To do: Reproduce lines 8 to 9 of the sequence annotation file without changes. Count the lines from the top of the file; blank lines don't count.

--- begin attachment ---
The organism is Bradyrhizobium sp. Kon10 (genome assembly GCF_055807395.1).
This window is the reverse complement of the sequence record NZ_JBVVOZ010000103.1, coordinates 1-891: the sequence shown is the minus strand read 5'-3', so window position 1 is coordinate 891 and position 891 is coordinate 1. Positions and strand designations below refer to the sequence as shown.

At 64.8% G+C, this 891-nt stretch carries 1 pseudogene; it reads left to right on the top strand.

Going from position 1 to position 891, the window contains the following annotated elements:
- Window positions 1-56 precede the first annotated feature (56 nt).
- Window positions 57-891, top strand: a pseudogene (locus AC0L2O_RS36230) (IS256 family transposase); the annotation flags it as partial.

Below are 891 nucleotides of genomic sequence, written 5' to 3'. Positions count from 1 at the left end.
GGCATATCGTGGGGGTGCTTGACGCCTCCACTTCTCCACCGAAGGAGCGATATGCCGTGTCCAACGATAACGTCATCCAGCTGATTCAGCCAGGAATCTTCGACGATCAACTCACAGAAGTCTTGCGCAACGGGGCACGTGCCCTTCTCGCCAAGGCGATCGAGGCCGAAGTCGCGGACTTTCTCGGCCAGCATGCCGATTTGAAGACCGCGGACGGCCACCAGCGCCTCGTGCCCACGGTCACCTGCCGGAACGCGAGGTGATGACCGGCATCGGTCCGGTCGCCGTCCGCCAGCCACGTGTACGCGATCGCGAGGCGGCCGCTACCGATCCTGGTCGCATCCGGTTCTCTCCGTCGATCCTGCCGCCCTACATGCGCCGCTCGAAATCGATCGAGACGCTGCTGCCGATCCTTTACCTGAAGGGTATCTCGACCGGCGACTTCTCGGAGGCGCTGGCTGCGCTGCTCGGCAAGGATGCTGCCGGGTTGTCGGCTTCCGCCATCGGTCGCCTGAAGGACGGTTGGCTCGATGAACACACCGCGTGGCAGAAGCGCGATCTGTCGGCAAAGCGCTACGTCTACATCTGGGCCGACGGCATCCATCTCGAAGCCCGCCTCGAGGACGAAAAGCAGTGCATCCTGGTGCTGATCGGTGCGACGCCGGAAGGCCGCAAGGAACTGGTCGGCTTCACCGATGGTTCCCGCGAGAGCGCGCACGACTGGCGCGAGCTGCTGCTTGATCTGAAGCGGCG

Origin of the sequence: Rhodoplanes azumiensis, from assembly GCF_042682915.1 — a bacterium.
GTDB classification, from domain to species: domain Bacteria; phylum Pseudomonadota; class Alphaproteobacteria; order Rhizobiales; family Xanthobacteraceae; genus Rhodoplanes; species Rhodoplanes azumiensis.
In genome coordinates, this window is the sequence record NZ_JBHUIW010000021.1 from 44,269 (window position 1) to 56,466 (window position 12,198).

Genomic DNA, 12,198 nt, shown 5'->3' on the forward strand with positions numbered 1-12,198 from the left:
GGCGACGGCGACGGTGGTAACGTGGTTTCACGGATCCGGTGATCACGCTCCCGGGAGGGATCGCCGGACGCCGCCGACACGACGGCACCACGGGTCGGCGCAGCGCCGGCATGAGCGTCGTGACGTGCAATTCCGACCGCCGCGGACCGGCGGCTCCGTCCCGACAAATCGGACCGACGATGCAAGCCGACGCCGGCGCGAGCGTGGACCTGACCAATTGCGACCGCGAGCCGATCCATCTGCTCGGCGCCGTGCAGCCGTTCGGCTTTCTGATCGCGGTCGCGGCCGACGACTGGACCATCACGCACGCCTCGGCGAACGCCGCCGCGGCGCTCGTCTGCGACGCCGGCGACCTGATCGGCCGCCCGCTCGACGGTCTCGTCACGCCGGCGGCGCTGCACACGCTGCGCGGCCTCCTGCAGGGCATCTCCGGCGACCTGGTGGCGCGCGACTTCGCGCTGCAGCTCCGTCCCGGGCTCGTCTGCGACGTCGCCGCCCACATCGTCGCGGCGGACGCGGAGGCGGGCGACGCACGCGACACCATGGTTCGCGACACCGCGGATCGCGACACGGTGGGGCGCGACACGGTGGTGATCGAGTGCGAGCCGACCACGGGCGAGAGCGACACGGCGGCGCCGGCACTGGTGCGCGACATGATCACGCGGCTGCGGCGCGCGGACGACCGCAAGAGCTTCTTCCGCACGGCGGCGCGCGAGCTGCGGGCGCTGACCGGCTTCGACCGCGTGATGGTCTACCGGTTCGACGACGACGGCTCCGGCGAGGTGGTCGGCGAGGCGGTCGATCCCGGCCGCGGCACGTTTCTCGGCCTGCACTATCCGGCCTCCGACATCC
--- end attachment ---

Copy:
GGCATATCGTGGGGGTGCTTGACGCCTCCACTTCTCCACCGAAGGAGCGATATGCCGTGTCCAACGATAACGTCATCCAGCTGATTCAGCCAGGAATCTTCGACGATCAACTCACAGAAGTCTTGCGCAACGGGGCACGTGCCCTTCTCGCCAAGGCGATCGAGGCCGAAGTCGCGGACTTTCTCGGCCAGCATGCCGATTTGAAGACCGCGGACGGCCACCAGCGCCTCGTGCCCACGGTCACCTGCCGGAACGCGAGGTGATGACCGGCATCGGTCCGGTCGCCGTCCGCCAGCCACGTGTACGCGATCGCGAGGCGGCCGCTACCGATCCTGGTCGCATCCGGTTCTCTCCGTCGATCCTGCCGCCCTACATGCGCCGCTCGAAATCGATCGAGACGCTGCTGCCGATCCTTTACCTGAAGGGTATCTCGACCGGCGACTTCTCGGAGGCGCTGGCTGCGCTGCTCGGCAAGGATGCTGCCGGGTTGTCGGCTTCCGCCATCGGTCGCCTGAAGGACGGTTGGCTCGATGAACACACCGCGTGGCAGAAGCGCGATCTGTCGGCAAAGCGCTACGTCTACATCTGGGCCGACGGCATCCATCTCGAAGCCCGCCTCGAGGACGAAAAGCAGTGCATCCTGGTGCTGATCGGTGCGACGCCGGAAGGCCGCAAGGAACTGGTCGGCTTCACCGATGGTTCCCGCGAGAGCGCGCACGACTGGCGCGAGCTGCTGCTTGATCTGAAGCGGCG

Origin of the sequence: Rhodoplanes azumiensis, from assembly GCF_042682915.1 — a bacterium.